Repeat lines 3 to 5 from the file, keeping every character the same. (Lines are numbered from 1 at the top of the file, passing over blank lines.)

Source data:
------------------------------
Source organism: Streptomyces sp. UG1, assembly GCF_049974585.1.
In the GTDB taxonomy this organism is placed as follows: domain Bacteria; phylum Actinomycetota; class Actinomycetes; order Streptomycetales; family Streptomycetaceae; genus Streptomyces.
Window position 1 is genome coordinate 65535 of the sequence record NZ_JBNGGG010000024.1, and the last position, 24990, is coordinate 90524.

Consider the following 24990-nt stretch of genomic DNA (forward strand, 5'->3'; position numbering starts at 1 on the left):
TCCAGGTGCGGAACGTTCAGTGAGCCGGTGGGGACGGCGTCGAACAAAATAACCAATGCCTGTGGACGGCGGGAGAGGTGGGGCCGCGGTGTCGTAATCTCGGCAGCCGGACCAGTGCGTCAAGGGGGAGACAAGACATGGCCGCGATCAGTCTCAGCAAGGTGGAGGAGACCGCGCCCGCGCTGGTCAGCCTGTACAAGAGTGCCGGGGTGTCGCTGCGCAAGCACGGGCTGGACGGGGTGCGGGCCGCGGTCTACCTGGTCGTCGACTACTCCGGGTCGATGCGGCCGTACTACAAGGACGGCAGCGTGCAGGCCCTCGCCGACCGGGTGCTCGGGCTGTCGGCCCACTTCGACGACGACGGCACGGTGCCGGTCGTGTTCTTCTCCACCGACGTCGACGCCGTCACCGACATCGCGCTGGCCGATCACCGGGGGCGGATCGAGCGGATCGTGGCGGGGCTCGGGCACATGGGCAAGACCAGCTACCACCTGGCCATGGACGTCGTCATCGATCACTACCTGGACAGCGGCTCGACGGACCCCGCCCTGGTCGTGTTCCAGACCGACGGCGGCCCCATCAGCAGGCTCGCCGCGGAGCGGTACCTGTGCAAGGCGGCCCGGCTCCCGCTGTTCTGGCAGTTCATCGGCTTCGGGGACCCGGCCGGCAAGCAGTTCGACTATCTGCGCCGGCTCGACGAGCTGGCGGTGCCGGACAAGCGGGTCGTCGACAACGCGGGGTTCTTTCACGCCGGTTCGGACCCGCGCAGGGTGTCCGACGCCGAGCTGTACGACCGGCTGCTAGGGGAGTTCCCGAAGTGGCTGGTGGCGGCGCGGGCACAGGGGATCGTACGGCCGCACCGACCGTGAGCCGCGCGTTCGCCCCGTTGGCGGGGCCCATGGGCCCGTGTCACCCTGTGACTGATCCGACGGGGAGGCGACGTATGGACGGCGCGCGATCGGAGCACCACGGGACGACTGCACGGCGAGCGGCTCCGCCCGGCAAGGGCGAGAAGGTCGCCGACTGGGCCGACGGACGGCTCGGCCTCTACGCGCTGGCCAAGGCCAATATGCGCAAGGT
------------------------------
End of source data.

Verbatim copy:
Window position 1 is genome coordinate 65535 of the sequence record NZ_JBNGGG010000024.1, and the last position, 24990, is coordinate 90524.

Consider the following 24990-nt stretch of genomic DNA (forward strand, 5'->3'; position numbering starts at 1 on the left):
TCCAGGTGCGGAACGTTCAGTGAGCCGGTGGGGACGGCGTCGAACAAAATAACCAATGCCTGTGGACGGCGGGAGAGGTGGGGCCGCGGTGTCGTAATCTCGGCAGCCGGACCAGTGCGTCAAGGGGGAGACAAGACATGGCCGCGATCAGTCTCAGCAAGGTGGAGGAGACCGCGCCCGCGCTGGTCAGCCTGTACAAGAGTGCCGGGGTGTCGCTGCGCAAGCACGGGCTGGACGGGGTGCGGGCCGCGGTCTACCTGGTCGTCGACTACTCCGGGTCGATGCGGCCGTACTACAAGGACGGCAGCGTGCAGGCCCTCGCCGACCGGGTGCTCGGGCTGTCGGCCCACTTCGACGACGACGGCACGGTGCCGGTCGTGTTCTTCTCCACCGACGTCGACGCCGTCACCGACATCGCGCTGGCCGATCACCGGGGGCGGATCGAGCGGATCGTGGCGGGGCTCGGGCACATGGGCAAGACCAGCTACCACCTGGCCATGGACGTCGTCATCGATCACTACCTGGACAGCGGCTCGACGGACCCCGCCCTGGTCGTGTTCCAGACCGACGGCGGCCCCATCAGCAGGCTCGCCGCGGAGCGGTACCTGTGCAAGGCGGCCCGGCTCCCGCTGTTCTGGCAGTTCATCGGCTTCGGGGACCCGGCCGGCAAGCAGTTCGACTATCTGCGCCGGCTCGACGAGCTGGCGGTGCCGGACAAGCGGGTCGTCGACAACGCGGGGTTCTTTCACGCCGGTTCGGACCCGCGCAGGGTGTCCGACGCCGAGCTGTACGACCGGCTGCTAGGGGAGTTCCCGAAGTGGCTGGTGGCGGCGCGGGCACAGGGGATCGTACGGCCGCACCGACCGTGAGCCGCGCGTTCGCCCCGTTGGCGGGGCCCATGGGCCCGTGTCACCCTGTGACTGATCCGACGGGGAGGCGACGTATGGACGGCGCGCGATCGGAGCACCACGGGACGACTGCACGGCGAGCGGCTCCGCCCGGCAAGGGCGAGAAGGTCGCCGACTGGGCCGACGGACGGCTCGGCCTCTACGCGCTGGCCAAGGCCAATATGCGCAAGGT